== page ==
Sunday stages are driven again in North Wales, a bit more to the East than the Friday stages. The day is very short, only 38 kilometres of stages, and includes even a visit to the service park. All three stages are different to each other and there’s a considerable amount of tarmac driving.
Alwen opens the day. It has been used in Wales Rally GB since 2014 with always the same configuration although in 2014 the direction was opposite. Back in the RAC days, this stage was run under the Clocaenog moniker. During the last few years it has been the fastest or one of the fastest stages of the rally. Last year it made up the last third of the long Brenig stage.
Most of Alwen is like a definition of what I call “angular” – long flat out sections stitched together by tight and/or short bends. Only a short technical passage at 3.2 km and a couple of longer bends here and there are exceptions to this rule. All the roads are narrow. For this year some foresting has been done, making corners probably appear a bit different.
Brenig is located just across the road from Alwen. The format is identical to 2017, when it was also the rally-ending power stage. In contrast to the fast Alwen, Brenig was the slowest forest stage in 2017 (except for the semi-artificial Sweet Lamb). Last year the beginning was the same as now, but there was a loop of forest roads in the middle, in addition to ending with all of the Alwen stage.
The beginning is on a narrow lakeside road. It’s a mix between fast sections and tighter bends, but everything has a smooth flow to it.
Entering a forest at 2.9 km makes the feel more hectic and technical, and it remains as the stage goes through a gate towards some fields. There’s a tricky downhill passage at 4.6 km and then the surface becomes paved at 5.1 km for the rest of the stage with two tricky junctions on the way.
Great Orme is also an RAC Rally classic, having been driven in 1981 and several times before. This year it is driven once between two runs of the forest stages.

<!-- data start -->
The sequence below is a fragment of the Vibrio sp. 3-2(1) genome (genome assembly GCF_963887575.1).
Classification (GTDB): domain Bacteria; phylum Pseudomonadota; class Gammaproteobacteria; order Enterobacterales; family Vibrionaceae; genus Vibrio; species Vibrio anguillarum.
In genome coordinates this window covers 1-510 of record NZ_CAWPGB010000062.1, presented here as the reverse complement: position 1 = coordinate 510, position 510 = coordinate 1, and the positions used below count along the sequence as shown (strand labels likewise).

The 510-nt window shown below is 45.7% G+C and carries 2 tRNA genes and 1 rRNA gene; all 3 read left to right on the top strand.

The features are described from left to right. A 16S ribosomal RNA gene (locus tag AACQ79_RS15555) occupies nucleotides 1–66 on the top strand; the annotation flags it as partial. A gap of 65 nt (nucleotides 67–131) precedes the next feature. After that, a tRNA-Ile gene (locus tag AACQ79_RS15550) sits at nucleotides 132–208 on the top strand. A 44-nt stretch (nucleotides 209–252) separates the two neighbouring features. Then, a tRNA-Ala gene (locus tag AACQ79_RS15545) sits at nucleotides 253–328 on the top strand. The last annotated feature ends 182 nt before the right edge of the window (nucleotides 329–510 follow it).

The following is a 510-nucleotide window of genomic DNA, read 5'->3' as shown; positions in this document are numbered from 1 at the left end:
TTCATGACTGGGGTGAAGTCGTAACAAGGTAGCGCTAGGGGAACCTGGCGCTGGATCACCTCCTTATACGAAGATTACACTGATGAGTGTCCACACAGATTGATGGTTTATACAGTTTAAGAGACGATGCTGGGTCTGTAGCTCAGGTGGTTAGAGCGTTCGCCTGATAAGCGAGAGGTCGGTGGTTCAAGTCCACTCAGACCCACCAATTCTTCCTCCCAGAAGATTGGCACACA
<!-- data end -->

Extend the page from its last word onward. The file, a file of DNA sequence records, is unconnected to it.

Last year Great Orme was extended with an ending on the streets of Llandudno, thanks to the usage of public roads (the Great Orme road itself is a private road), but this year it is omitted. The direction is also the opposite, the same as in 2015 and 2011.
Great Orme is a medium wide tarmac road stuck between a wall and a huge drop. There is a stone wall on the side, but it must still be scary to drive flat out on this piece of road. Another challenge is the sidewalk on the right side of the road. Most of the stage is quite fast, but technical. It’s especially tricky thanks to driving with gravel tyres and suspension on tarmac.
We could say that last year Great Orme earned Sebastien Ogier the win. During the two runs over the stage combined Ogier was 10.9 seconds faster than Jari-Matti Latvala, whereas the overall gap between the two in the end was 10.6 seconds in Ogier’s favour.
Road conditions and starting order
During the years 2013-2016, no one else but Sebastien Ogier held the lead of Wales Rally GB, starting first on the road every year (except second in 2013 thanks to qualifying runs). This just proves how easy it is to go fast first on the road on the typically muddy and wet roads. The road will polish and become more slippery for everyone behind, in contrast to what happens on gravel roads in dry conditions.
Ott Tänak had secured starting first already after Rally Deutschland by having a 33 point championship lead. The Rally Turkey winner Sebastien Ogier climbed up to second now and Thierry Neuville will start third. The local hero Elfyn Evans has dropped down in the points standings because of having to skip the three last events. This means his starting position will be compromised, but then again he managed to win from being sixth on the road in 2017.
Here we have Colin McRae on the Hafren stage in 1994. The direction is opposite to this year, but but the route structure is similar with only some deviations here and there.